Sarah Palin told Sean Hannity on Monday she's "considered" a run for the seat held by Sen. Mark Begich (D-Alaska). The operative word, of course, is "considered": she "considered" running for president for months, as we all know. Palin is a master of the practice of turning political suspense into publicity, and many people are already debating whether she's serious or yet again just flirting with a run.
But what interests me most isn't whether she'll do it or not, but the reasons she stated for considering it. Her primary explanation for mulling a run, Palin told Hannity, is "because people have requested me considering it." She said similar things during the lead-up to the 2012 presidential campaign: "I'll run for President if the American people want me to," she reportedly told an audience in 2010, or "if nobody else wanted to step up."
Let's assume for a moment she's serious about running. Is the lack of alternatives or the requests of others really any reason to seek higher office? On the one hand, leaders need followers, and Palin—even today—still has plenty of them. And there are worse reasons to run (ego, power, fame) than the notion that she's being called to do so by others.
But the "because people want me to" answer removes Palin from the decision. It offers little insight into her personal motivations for (possibly) seeking the role. What is she willing to risk? What would she give up for a leadership role? This time around, she did tell Hannity that "any American with a heart for service" would need to do something, even if it didn't "fit in with a conventional plan that they would try to orchestrate for themselves and their family."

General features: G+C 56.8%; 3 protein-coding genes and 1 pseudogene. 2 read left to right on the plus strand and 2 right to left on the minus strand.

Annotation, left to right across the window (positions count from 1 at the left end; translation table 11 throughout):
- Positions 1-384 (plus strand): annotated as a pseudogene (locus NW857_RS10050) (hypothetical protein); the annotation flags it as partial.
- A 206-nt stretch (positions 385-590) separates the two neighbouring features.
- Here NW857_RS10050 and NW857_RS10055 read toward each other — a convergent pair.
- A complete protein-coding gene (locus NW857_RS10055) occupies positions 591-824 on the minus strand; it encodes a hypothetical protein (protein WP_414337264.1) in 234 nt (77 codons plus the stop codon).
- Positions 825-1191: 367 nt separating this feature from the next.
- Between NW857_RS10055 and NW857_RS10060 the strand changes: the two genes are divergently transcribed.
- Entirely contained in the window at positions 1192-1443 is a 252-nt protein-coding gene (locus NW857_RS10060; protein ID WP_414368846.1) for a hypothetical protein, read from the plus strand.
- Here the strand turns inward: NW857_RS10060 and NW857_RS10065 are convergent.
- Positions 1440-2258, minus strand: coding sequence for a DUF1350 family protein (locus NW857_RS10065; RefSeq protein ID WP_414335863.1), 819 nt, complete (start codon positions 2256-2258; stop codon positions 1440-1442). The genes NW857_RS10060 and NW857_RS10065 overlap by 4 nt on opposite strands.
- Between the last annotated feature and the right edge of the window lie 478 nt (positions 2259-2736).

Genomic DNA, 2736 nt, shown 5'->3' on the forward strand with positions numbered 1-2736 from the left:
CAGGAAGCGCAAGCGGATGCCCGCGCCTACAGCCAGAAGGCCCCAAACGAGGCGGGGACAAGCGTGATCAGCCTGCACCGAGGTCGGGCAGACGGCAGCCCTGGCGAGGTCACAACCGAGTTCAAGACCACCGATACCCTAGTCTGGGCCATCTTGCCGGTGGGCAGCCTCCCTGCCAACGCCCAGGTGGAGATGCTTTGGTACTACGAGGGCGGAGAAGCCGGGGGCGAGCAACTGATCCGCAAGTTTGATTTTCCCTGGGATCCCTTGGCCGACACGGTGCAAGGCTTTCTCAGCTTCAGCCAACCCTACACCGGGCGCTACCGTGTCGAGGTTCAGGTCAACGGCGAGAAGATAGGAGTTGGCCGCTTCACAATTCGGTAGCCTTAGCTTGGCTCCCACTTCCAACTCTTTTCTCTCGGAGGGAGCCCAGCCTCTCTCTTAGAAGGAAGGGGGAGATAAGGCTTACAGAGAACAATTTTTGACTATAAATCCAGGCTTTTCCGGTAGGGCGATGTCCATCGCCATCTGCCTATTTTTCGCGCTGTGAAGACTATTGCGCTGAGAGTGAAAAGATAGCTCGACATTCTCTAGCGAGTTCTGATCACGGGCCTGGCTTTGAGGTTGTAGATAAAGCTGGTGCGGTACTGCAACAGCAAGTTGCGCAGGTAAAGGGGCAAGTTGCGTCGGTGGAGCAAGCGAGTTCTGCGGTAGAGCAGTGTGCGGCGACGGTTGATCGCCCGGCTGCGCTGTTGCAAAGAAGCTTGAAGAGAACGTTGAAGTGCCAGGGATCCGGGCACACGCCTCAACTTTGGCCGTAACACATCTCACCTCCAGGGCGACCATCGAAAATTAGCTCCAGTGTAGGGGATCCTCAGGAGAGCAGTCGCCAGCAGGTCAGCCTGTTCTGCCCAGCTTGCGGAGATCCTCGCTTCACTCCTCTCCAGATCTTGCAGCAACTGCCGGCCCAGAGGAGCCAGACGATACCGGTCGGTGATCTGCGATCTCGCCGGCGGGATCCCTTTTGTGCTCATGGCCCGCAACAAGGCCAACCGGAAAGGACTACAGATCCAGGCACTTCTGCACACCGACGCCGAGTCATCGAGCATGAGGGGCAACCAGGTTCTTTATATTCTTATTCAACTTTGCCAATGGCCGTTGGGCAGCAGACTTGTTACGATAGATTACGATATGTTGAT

That might give her less of an out this time around. When she bowed out of the 2012 race, Palin pointed to her family as a reason. Still, listing others' desire for her to run as her first rationale for considering the job helps soften the criticism if she chooses not to do so. If Palin had said she felt uniquely qualified to enact change and wanted the job more than anything, then a decision not to run could give the impression she's afraid of losing. Pinning her reasons on the hopes of others gives her a better exit strategy if this turns out to be yet another flirtation with national politics.
Jena McGregor is a columnist for On Leadership.